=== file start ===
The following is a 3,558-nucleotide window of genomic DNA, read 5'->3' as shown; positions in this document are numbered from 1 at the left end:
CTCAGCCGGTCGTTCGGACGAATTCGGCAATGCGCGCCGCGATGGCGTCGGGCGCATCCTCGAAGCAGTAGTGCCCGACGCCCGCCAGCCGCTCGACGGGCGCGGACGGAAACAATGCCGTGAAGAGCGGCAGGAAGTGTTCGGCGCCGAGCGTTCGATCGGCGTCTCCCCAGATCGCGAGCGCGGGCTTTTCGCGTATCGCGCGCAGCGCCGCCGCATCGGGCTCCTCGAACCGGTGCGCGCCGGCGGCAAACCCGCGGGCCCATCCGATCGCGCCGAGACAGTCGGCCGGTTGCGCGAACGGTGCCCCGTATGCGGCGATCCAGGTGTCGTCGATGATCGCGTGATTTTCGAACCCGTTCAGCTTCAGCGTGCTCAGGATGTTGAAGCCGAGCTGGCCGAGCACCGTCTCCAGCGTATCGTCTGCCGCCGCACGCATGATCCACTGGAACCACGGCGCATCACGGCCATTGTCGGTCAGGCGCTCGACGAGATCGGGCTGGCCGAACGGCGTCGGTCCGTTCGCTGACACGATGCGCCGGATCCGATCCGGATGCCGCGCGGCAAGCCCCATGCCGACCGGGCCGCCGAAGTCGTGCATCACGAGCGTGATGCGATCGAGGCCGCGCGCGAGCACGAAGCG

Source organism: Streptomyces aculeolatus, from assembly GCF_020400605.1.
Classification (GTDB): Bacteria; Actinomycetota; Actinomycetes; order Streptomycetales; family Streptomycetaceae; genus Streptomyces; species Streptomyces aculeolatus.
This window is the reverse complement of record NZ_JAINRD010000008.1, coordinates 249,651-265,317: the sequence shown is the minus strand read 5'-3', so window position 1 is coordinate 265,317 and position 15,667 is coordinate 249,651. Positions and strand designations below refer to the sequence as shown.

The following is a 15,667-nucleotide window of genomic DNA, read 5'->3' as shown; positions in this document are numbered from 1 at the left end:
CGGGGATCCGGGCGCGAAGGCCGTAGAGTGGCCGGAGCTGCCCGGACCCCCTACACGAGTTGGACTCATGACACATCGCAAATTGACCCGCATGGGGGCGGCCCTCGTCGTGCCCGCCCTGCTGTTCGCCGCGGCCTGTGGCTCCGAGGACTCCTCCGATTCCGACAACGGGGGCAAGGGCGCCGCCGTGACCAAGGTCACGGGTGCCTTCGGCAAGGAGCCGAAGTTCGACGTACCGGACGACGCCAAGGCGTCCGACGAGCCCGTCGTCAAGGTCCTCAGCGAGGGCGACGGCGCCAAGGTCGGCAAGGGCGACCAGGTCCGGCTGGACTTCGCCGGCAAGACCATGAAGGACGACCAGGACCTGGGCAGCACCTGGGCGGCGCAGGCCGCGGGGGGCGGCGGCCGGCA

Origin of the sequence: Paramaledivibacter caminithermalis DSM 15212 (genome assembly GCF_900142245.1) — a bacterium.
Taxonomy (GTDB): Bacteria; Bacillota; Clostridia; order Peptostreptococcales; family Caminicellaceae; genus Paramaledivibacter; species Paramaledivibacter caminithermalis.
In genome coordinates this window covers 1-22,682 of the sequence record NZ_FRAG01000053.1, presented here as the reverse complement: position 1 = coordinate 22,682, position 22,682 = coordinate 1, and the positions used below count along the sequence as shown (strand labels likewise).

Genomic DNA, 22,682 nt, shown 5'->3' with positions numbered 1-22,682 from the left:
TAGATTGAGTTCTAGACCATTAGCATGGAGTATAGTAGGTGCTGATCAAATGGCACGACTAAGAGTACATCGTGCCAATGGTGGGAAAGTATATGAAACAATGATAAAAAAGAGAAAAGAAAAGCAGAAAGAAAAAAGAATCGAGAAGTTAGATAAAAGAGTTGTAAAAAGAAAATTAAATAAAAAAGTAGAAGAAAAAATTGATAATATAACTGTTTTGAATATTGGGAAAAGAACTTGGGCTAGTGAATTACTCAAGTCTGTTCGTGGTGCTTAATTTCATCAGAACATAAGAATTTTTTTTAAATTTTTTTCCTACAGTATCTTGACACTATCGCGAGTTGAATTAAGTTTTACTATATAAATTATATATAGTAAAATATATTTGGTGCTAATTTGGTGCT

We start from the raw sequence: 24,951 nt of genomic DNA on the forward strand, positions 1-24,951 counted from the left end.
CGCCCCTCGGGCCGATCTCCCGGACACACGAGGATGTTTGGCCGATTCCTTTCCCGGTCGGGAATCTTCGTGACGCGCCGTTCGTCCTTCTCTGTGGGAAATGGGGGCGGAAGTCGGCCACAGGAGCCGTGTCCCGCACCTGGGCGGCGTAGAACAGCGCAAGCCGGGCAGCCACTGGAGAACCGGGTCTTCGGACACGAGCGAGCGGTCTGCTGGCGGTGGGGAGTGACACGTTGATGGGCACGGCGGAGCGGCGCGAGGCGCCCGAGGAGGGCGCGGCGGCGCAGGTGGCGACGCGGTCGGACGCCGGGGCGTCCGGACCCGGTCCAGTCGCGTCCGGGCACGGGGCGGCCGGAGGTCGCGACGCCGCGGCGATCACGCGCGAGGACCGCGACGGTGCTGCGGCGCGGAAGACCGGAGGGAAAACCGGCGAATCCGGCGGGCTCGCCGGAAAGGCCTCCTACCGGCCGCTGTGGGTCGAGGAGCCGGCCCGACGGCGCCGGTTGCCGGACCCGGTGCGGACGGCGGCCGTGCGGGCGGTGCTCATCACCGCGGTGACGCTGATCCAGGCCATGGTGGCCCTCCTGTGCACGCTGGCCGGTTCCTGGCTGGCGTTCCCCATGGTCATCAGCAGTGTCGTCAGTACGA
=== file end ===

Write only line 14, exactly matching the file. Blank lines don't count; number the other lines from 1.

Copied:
CGCCCCTCGGGCCGATCTCCCGGACACACGAGGATGTTTGGCCGATTCCTTTCCCGGTCGGGAATCTTCGTGACGCGCCGTTCGTCCTTCTCTGTGGGAAATGGGGGCGGAAGTCGGCCACAGGAGCCGTGTCCCGCACCTGGGCGGCGTAGAACAGCGCAAGCCGGGCAGCCACTGGAGAACCGGGTCTTCGGACACGAGCGAGCGGTCTGCTGGCGGTGGGGAGTGACACGTTGATGGGCACGGCGGAGCGGCGCGAGGCGCCCGAGGAGGGCGCGGCGGCGCAGGTGGCGACGCGGTCGGACGCCGGGGCGTCCGGACCCGGTCCAGTCGCGTCCGGGCACGGGGCGGCCGGAGGTCGCGACGCCGCGGCGATCACGCGCGAGGACCGCGACGGTGCTGCGGCGCGGAAGACCGGAGGGAAAACCGGCGAATCCGGCGGGCTCGCCGGAAAGGCCTCCTACCGGCCGCTGTGGGTCGAGGAGCCGGCCCGACGGCGCCGGTTGCCGGACCCGGTGCGGACGGCGGCCGTGCGGGCGGTGCTCATCACCGCGGTGACGCTGATCCAGGCCATGGTGGCCCTCCTGTGCACGCTGGCCGGTTCCTGGCTGGCGTTCCCCATGGTCATCAGCAGTGTCGTCAGTACGA